Container Freight Rates: “Breakdown” is the right word, says Xeneta

June has few surprises in store for container shipping, with demand continuing its unstoppable downward trend.

In its latest XSI report, Xeneta’s interest rate index is down 42% year-on-year, marking the ninth straight month of falling interest rates.

And long-term interest rates fell 27.5% in the last month alone — prompting Patrik Berglund, CEO of Xeneta, to say that “collapse” was the only appropriate descriptive word.

“This is the sharpest decline we’ve seen on the XSI, which tracks real-time global interest rates, and it paints a bleak picture of the state of the industry,” he said.

“The main reason for this is the fact that in May in the US 12-month contracts will be signed and new agreements will come into force. These reflect the reality of today’s subdued markets and are therefore much, much more affordable than their predecessors.

“The impact on the entire industry is visible to all.”

First-quarter losses included Zim, which was back in the red this month with a loss of $58 million, while CMA CGM, which this week announced its 64% fall in pretax profit issued the ominous warning that the first quarter could be its best Industry sales “continue to return to normal.”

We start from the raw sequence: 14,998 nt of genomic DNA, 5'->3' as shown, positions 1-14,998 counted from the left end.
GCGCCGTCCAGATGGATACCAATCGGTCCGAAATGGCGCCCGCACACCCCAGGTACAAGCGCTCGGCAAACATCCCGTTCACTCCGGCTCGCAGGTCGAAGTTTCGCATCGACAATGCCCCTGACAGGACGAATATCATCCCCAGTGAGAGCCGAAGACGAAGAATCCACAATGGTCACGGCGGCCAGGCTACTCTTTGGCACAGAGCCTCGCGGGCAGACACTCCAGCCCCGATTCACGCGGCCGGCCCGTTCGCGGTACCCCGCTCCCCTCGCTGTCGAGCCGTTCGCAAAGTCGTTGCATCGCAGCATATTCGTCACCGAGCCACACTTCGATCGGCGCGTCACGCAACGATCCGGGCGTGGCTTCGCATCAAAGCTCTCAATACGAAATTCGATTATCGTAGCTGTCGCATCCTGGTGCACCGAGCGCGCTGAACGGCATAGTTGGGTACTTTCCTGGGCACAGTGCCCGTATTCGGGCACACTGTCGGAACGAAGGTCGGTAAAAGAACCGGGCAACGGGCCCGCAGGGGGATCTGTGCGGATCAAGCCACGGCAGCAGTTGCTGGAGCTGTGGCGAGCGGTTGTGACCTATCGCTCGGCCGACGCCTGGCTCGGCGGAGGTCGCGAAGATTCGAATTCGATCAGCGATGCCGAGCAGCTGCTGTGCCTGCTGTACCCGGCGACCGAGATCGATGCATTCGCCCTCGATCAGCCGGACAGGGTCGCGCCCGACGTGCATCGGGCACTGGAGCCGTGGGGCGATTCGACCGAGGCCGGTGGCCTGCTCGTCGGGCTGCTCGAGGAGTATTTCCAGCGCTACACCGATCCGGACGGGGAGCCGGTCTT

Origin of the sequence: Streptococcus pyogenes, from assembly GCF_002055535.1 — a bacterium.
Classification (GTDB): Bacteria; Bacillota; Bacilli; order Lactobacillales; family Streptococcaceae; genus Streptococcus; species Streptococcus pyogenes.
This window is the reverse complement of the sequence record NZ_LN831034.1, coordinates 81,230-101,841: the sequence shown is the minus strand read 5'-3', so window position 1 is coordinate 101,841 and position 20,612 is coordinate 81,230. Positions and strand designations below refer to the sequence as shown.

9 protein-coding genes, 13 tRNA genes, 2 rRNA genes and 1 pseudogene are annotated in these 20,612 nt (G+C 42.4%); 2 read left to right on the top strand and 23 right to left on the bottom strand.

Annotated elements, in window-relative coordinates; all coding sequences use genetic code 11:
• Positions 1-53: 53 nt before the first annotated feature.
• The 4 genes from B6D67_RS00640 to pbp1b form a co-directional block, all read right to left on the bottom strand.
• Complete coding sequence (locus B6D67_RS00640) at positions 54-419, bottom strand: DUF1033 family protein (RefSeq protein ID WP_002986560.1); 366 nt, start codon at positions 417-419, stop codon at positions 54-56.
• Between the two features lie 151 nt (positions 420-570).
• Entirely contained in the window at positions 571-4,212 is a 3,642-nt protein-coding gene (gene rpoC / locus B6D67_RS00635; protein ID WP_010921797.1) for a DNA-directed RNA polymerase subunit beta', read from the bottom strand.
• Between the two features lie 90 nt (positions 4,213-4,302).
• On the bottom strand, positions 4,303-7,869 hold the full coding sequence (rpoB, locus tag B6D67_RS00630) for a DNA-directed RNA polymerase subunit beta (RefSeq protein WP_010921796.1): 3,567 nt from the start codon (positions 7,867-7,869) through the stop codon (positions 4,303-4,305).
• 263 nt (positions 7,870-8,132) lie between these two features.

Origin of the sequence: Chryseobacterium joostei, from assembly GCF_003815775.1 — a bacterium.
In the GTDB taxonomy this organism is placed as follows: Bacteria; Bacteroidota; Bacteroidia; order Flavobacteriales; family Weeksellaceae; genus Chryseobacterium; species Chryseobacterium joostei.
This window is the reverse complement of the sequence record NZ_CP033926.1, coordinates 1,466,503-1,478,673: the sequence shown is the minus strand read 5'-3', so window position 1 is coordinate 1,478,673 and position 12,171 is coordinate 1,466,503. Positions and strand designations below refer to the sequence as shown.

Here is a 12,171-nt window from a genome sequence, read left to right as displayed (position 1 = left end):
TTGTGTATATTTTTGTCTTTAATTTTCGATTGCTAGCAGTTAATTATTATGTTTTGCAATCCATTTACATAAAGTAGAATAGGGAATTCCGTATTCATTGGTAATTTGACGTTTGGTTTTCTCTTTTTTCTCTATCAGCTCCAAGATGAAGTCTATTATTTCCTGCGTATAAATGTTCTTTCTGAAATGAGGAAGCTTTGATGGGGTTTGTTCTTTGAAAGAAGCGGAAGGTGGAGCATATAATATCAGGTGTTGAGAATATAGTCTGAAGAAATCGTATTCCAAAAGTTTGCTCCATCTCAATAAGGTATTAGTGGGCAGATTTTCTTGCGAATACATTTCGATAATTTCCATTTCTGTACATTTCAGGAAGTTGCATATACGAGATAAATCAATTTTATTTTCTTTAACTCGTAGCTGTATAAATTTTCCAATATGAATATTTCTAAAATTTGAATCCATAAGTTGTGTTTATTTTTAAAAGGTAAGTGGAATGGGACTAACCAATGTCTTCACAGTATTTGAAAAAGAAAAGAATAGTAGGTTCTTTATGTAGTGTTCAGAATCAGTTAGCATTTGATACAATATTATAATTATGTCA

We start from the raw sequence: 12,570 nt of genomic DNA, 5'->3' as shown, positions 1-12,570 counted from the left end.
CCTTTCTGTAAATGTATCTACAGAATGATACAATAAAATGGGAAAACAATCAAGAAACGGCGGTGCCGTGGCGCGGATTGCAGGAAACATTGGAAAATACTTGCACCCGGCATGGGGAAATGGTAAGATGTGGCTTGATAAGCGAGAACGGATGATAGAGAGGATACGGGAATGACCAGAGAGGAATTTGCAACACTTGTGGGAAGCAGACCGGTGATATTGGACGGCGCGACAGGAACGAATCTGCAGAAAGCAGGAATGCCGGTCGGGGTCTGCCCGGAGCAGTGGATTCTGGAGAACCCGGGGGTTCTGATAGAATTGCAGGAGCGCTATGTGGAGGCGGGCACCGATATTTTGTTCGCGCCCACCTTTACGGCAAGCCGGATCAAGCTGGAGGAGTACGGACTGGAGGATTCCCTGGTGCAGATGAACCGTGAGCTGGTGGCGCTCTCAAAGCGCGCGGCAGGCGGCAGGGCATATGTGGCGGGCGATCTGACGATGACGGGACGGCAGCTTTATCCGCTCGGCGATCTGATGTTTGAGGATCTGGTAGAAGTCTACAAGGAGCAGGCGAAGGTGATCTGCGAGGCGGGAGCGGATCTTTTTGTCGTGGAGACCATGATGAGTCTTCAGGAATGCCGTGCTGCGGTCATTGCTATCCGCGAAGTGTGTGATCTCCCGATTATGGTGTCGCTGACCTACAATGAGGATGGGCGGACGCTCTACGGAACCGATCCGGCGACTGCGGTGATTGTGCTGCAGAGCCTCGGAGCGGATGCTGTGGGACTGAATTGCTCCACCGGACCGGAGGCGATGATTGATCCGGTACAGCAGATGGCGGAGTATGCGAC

FourKites reports that congestion in Chinese ports, the main factor behind last year’s skyrocketing charter rates, has fallen by 62% year-on-year as of today.

Glenn Koepke, Network Collaboration GM at FourKites, predicted, “Volumes will increase in Q3 and Q4, but at this rate they will be lower than 2022, which should translate to a reduction in delays and available capacity during the peak trading season. “

FourKites also anticipates increased re-shoring from China, which will bring new momentum to the industry.

“China will always be a dominant player in world trade – however, we have seen many shippers look to Southeast Asia, India and Latin America as alternatives while still retaining Chinese suppliers for the local market,” said Mr. Koepke.

However, the “normalization” of port congestion alone can hardly explain the decline in rates. Eternal President Eric Hsieh appeared to attach far greater importance to the war between Russia and Ukraine.

“When the war ends, we expect that the volume of cargo in the second half of the year will be better than in the first half. “Freight rates depend on supply and demand,” he said yesterday.

And Alphaliner said this week: “On the cargo front, the news remains grim as rates and volumes remain low on many key routes. Airline after airline is reporting sharply deteriorating financial results for the first few months of the year, with at least two of them back in the red.

“The financial outlook for the remainder of the year generally remains extremely uncertain for most airlines.”

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